Off the record
Each month, session ace and Supertramp guitarist Carl Verheyen offers well-chosen word of wisdom on life as a guitarist. This month: it’s all about Strats.
Somewhere along the road I found a way to make the Strat’s three singlecoils and vibrato bridge really work for me.
I have a confession: I own 14 Strats. I’m not sure how it happened, but somewhere along the road I found a way to make three singlecoils and the vibrato bridge really work for me. Then an old friend sold me a Sea Foam Green 1961 Fender Strat for $500, way before the word ‘vintage’ became associated with electric guitars. I still own that instrument due to my policy: if it sounds good, don’t sell it! But I insure it for considerably more these days.
It’s amazing how many things Leo Fender got right, back in ’54. The vibrato bridge is still one of the most musical around, even 60 years later. And with the addition of the five-way pickup selector in the early-70s, the guitar became a workhorse for many styles, way beyond its original country music intentions.
A good lightweight Strat is hard to beat for versatility. And the tonal spectrum is much broader than its little brother the Telecaster, or the classic Gibsons. After hefting a Strat and making sure it’s not a heavy log, my attention turns to the sounds and marriage of wood and pickups. Here are some of the tones I look for:
Neck Pickup. A strong neck pickup should have the most ‘sonic girth’ of the entire guitar. Words I use to describe it are “fat” and “woody.” The sound I have in my mind is Stevie Ray Vaughan’s thick solo sound with a full bottom end. It gets a little more complicated when I add a saturated distortion pedal into the mix, because I never want the sound to ‘mush out’ below C# on the 4th fret of the fifth string. If you can dial in a clear ‘beam’ from C# downwards, and still have plenty of sustain and saturation, you’ve got a great neck pickup.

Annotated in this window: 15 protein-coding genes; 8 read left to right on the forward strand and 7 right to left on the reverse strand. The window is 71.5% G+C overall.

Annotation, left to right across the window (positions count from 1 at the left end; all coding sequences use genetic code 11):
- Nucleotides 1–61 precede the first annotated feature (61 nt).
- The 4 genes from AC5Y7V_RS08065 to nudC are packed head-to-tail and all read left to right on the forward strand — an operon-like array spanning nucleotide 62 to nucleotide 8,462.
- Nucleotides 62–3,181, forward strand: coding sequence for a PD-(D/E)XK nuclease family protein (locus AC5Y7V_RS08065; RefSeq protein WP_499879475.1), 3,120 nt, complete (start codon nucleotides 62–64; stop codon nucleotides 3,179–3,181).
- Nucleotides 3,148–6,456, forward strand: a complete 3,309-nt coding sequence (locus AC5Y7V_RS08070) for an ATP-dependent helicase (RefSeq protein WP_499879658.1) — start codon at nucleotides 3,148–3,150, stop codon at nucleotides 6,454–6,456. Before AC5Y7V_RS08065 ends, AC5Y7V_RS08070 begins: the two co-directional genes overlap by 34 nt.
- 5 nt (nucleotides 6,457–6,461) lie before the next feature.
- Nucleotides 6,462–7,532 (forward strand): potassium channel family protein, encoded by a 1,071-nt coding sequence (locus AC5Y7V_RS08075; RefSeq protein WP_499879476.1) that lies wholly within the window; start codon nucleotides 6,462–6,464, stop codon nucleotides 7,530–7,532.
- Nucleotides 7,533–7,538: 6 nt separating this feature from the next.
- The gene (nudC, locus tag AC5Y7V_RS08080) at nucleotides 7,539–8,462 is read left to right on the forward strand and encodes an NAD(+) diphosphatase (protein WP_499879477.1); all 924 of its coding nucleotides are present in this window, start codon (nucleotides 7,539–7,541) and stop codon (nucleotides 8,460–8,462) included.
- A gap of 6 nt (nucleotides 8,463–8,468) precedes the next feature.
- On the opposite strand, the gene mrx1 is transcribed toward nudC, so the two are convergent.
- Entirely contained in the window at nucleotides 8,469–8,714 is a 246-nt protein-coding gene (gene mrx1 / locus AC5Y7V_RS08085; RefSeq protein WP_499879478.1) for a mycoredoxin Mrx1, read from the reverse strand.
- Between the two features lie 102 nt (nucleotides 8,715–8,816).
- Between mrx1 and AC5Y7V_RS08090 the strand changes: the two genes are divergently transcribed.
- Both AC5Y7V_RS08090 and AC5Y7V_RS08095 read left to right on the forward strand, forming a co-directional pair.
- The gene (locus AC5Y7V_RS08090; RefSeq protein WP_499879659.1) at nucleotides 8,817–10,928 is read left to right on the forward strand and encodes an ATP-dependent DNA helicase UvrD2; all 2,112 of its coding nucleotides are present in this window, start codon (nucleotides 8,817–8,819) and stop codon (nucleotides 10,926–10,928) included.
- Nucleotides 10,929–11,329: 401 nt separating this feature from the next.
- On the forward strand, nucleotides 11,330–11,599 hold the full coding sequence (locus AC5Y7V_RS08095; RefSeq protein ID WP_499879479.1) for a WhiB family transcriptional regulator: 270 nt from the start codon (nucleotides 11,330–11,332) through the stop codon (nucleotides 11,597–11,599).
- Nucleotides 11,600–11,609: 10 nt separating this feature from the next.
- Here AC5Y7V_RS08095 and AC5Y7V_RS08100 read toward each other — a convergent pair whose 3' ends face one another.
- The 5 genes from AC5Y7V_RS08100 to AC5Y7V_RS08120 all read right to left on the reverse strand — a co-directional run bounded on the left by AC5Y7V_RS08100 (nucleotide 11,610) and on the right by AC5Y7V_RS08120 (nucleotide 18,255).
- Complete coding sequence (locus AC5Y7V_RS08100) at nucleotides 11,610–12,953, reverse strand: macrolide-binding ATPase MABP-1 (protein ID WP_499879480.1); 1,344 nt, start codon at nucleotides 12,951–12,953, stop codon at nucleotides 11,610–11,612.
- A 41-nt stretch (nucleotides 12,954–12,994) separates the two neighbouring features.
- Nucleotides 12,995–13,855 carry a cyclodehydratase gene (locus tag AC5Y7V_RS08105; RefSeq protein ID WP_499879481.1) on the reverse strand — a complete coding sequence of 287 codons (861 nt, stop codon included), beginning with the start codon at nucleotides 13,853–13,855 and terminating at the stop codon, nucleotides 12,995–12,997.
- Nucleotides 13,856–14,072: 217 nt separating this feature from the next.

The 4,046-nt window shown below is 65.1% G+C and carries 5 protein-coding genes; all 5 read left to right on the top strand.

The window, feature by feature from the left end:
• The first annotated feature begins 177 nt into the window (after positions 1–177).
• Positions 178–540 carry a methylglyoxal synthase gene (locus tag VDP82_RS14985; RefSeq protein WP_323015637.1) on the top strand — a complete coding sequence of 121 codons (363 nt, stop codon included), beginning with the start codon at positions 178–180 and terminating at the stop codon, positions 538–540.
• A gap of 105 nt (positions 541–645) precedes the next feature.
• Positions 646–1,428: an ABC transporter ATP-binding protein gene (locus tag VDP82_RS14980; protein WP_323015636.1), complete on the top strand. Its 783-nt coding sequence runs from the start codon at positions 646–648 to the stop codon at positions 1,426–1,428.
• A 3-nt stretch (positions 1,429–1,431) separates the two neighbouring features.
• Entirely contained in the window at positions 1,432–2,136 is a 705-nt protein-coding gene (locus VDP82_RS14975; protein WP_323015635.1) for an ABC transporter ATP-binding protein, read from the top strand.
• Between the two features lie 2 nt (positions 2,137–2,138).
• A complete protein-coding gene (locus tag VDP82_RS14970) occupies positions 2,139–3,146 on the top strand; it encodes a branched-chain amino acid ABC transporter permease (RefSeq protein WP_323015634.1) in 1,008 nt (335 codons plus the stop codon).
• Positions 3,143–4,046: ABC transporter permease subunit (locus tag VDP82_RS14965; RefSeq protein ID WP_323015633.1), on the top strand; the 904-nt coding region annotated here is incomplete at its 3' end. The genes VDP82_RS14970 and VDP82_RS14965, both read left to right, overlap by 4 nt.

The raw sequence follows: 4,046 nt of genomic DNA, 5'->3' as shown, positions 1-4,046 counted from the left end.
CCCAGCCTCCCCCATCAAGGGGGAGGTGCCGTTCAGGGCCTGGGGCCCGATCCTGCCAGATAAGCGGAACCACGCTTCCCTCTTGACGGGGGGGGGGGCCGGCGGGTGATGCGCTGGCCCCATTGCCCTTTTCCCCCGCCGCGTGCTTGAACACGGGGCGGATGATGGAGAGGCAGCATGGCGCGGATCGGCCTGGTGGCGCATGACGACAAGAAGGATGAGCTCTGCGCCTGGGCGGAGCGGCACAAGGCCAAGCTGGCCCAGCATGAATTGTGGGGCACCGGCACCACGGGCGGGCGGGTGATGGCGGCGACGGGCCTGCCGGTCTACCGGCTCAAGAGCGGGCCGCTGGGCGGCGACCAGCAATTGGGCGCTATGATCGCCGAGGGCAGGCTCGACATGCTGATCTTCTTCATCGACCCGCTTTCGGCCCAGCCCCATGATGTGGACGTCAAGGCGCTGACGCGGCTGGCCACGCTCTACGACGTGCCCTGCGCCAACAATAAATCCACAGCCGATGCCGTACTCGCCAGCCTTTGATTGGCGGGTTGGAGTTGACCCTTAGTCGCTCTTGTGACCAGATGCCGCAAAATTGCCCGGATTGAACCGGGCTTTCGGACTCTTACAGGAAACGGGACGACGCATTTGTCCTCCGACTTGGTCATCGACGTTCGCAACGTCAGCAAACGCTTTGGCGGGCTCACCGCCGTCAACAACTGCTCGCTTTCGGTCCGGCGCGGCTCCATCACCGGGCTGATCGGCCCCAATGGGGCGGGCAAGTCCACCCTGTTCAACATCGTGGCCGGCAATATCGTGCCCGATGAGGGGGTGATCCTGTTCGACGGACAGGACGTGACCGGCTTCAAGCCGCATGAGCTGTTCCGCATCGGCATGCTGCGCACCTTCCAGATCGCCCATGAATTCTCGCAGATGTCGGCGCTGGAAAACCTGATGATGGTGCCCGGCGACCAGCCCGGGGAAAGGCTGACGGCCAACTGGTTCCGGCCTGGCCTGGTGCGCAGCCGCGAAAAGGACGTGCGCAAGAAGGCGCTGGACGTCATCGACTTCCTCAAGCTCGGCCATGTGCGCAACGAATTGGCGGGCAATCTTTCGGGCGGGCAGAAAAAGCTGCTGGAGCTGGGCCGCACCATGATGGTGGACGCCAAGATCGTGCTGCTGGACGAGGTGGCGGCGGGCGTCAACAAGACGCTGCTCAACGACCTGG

Neck-Middle Split. This is a great rhythm sound. It’s the warmest place on the Strat, capable of hollowbody jazz tones with the tone knob rolled off and clean funky rhythm guitar that’s not too biting or trebly.
Middle Pickup. The sound I look for here can best be described as “glassy”. The clean, clear sparkle tones you get from the middle pickup are a big part of Jimi Hendrix’s studio recordings. Remember, back in his day the five-way switch hadn’t been invented as a retrofit for the Strat, so without offsetting the three-way switch and hoping it would hold, the guitar had just three positions for the selector. The middle was a go-to pickup for funk players, too. I’ve used it on solo electric intros with delay and chorus for those shimmering tones that no other guitar can match.
Middle-Bridge Split. This can best be described as the classic Stratocaster ‘cluck’ tone. Rock guitarists and country players have used it so much over the years that it’s almost become cliché, but nonetheless, a classic guitar sound everyone should own. I love the way it distorts; there’s both warmth and bite to the sound that works with many types of music. I’ve used the middle-bridge split with massive distortion, playing a very high melody over a 75-piece string section. My tone was smooth and sweet, blending with the cellos and basses but cutting through the violins. Bridge Pickup. Since the Strat’s bridge pickup is not mounted on a metal plate like the Tele, you don’t get that extreme ‘ice-pick to the ears’ tone that can spike you pretty hard. Instead, the Strat’s back pickup is equally at home with country chicken pickin’ and rock solos with heavy distortion. On all my Strats I rewire the rear tone knob so I am able to control and roll off the bridge pickup’s treble. This also makes for some gorgeous, fat distorted tones for soaring solos.
When the Carl Verheyen Band goes on tour, I bring two or three Strats, plus a few other guitars. Even though I use many instruments on my records, nothing gets the music across like a Strat. Simple, elegant and, even at 60 years old, beautiful to hear and behold. Visit www.carlverheyen.com for more about Carl and his music.